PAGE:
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Understanding factors that influence pig health during transport
Understanding factors that influence pig health during transport

Understanding factors that influence pig health during transport 

Pork industry seeks to learn more information while feds review Health of Animals Regulations 

 

By Kaitlynn Anderson

Staff Reporter

Farms.com

 

Numerous factors can influence the wellbeing of swine when they are being transported, Dr. Yolande Seddon, an assistant professor in swine behaviour at the Western College of Veterinary Medicine, said in a Farmscape interview yesterday

For example, weather conditions, stocking density, trailer temperature, trip duration, driver skill and the temperament of accompanying animals can all affect a pig during transport, she explained.

“Even the management of the animal prior to transport … will influence the outcome of the (trip),” Seddon said to Farmscape.

And, with the Canadian Food Inspection Agency’s (CFIA) proposed changes to Canada’s Health of Animals Regulations, the pork industry is interested in learning more about these factors, said Seddon, who is also an adjunct research scientist at the Prairie Swine Centre.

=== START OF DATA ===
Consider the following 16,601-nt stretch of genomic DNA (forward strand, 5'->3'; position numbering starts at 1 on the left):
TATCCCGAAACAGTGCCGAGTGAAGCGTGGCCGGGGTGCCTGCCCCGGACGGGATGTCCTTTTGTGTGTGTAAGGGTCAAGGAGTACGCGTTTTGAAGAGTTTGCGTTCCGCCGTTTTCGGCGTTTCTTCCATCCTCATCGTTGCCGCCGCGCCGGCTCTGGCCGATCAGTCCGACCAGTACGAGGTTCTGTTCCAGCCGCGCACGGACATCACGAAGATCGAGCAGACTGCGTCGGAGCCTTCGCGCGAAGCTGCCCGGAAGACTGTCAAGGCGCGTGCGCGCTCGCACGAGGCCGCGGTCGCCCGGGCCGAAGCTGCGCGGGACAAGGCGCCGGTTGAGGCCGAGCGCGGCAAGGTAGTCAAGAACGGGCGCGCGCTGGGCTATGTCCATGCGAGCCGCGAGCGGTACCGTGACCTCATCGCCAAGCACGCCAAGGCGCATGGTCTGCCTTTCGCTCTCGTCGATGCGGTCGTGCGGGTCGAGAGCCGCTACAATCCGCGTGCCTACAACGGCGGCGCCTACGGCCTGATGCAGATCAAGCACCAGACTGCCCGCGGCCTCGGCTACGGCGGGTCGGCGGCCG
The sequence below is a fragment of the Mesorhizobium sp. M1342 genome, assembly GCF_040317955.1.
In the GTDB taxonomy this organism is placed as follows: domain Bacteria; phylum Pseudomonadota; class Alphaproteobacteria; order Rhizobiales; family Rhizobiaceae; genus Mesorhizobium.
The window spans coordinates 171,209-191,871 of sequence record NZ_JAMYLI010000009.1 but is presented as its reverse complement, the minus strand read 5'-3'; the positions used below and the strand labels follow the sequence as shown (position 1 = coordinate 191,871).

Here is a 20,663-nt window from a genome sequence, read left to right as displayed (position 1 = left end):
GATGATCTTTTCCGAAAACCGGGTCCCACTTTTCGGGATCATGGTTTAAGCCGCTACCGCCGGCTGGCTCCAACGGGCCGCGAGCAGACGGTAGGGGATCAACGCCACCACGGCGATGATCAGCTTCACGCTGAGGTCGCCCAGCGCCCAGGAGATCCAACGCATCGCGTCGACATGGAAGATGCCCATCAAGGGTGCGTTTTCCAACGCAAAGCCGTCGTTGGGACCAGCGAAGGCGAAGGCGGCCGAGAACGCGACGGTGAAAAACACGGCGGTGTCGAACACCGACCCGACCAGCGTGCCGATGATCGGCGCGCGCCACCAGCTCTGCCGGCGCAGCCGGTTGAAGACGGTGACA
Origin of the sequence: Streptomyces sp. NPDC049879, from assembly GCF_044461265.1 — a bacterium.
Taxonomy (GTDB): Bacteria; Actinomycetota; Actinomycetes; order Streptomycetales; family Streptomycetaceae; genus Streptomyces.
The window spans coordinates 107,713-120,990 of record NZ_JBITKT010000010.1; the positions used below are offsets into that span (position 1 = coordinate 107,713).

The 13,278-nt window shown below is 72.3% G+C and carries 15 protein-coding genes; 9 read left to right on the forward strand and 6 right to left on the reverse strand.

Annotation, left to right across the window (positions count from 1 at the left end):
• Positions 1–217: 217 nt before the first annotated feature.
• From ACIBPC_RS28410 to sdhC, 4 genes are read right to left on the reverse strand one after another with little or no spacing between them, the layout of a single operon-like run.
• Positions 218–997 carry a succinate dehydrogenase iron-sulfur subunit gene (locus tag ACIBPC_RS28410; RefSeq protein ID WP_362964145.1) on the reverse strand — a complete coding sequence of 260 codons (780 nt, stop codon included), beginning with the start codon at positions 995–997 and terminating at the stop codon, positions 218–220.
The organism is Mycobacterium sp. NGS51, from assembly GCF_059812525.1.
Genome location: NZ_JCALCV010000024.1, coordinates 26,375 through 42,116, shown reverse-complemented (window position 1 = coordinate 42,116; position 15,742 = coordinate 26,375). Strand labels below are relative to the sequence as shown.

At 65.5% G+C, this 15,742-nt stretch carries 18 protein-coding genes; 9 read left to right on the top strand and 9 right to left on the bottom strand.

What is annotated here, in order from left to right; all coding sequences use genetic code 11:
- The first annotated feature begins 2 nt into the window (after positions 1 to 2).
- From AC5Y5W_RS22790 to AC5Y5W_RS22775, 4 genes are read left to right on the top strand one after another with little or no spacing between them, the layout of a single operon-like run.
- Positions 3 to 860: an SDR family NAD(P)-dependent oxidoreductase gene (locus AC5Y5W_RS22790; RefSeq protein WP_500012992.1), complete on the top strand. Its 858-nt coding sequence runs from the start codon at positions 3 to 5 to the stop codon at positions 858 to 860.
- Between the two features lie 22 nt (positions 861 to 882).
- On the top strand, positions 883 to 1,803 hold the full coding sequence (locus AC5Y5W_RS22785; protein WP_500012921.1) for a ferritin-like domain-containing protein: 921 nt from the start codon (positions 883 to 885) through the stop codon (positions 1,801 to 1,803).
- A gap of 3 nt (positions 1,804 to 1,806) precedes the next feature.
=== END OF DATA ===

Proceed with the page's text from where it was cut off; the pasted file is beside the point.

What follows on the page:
The CFIA proposed the following amendments to the regulations late last year, according to the July edition of the CFIA Chronicle:

  • Reducing the length of time that animals in transport can go without access to food, water and rest
  •  Establishing new requirements for transportation that reflect industry standards and the needs of animals
  • Introducing up-to-date standards for the welfare of animals being transported by land, air and sea
  • Clarifying definitions and standards so that that industry members can have a stronger understanding of the requirements

“The current regulations for the humane transport of animals were developed in 1977 and few amendments have been made since then,” the CFIA stated. As a result, the CFIA would like to update the regulations.

A full list of the proposed amendments can be found on the Canada Gazette website.

Farms.com has reached out to Seddon for further comment.

 

 

 

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